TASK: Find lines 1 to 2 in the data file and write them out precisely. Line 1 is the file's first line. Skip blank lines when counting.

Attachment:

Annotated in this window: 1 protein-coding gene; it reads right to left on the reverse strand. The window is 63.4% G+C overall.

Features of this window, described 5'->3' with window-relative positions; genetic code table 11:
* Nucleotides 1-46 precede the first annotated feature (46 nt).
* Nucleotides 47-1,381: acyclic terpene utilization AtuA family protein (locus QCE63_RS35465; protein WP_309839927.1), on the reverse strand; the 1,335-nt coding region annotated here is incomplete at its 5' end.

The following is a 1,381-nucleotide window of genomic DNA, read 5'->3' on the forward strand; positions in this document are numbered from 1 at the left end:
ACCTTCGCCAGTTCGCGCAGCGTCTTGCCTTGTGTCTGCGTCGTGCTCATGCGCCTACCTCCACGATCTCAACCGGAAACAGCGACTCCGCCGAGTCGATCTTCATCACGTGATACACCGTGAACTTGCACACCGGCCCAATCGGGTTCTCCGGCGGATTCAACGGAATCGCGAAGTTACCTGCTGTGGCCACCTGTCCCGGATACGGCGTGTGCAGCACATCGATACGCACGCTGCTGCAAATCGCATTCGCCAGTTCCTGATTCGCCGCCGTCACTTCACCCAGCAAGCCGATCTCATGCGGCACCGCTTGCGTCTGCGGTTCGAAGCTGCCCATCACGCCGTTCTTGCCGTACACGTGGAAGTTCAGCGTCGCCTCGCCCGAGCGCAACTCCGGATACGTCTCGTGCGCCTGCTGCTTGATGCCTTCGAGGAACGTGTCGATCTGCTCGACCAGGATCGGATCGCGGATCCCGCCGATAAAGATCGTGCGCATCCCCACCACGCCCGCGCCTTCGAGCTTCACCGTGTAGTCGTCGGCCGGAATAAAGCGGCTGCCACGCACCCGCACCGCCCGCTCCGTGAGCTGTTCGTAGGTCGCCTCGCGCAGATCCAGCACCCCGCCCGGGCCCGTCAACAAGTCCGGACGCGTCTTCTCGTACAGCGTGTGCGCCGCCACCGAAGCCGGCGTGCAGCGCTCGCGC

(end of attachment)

Annotated in this window: 1 protein-coding gene; it reads right to left on the reverse strand. The window is 63.4% G+C overall.

Features of this window, described 5'->3' with window-relative positions; genetic code table 11: